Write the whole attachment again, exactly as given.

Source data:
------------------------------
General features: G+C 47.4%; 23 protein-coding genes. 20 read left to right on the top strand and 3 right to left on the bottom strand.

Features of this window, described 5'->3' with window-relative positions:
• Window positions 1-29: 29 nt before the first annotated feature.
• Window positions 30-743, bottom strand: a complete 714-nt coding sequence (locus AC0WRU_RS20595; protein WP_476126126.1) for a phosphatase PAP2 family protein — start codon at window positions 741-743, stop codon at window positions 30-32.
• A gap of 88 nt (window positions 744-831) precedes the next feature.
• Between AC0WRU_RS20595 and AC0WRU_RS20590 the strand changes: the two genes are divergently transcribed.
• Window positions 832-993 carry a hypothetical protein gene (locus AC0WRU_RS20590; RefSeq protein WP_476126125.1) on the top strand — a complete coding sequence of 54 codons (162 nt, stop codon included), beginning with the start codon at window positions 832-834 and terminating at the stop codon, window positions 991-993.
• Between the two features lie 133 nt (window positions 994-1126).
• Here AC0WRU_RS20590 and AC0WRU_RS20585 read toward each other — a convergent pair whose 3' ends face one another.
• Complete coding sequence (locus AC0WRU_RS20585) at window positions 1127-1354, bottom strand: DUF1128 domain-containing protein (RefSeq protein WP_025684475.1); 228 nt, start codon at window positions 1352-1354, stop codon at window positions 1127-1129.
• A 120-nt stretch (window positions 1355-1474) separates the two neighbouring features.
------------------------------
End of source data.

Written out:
General features: G+C 47.4%; 23 protein-coding genes. 20 read left to right on the top strand and 3 right to left on the bottom strand.

Features of this window, described 5'->3' with window-relative positions:
• Window positions 1-29: 29 nt before the first annotated feature.
• Window positions 30-743, bottom strand: a complete 714-nt coding sequence (locus AC0WRU_RS20595; protein WP_476126126.1) for a phosphatase PAP2 family protein — start codon at window positions 741-743, stop codon at window positions 30-32.
• A gap of 88 nt (window positions 744-831) precedes the next feature.
• Between AC0WRU_RS20595 and AC0WRU_RS20590 the strand changes: the two genes are divergently transcribed.
• Window positions 832-993 carry a hypothetical protein gene (locus AC0WRU_RS20590; RefSeq protein WP_476126125.1) on the top strand — a complete coding sequence of 54 codons (162 nt, stop codon included), beginning with the start codon at window positions 832-834 and terminating at the stop codon, window positions 991-993.
• Between the two features lie 133 nt (window positions 994-1126).
• Here AC0WRU_RS20590 and AC0WRU_RS20585 read toward each other — a convergent pair whose 3' ends face one another.
• Complete coding sequence (locus AC0WRU_RS20585) at window positions 1127-1354, bottom strand: DUF1128 domain-containing protein (RefSeq protein WP_025684475.1); 228 nt, start codon at window positions 1352-1354, stop codon at window positions 1127-1129.
• A 120-nt stretch (window positions 1355-1474) separates the two neighbouring features.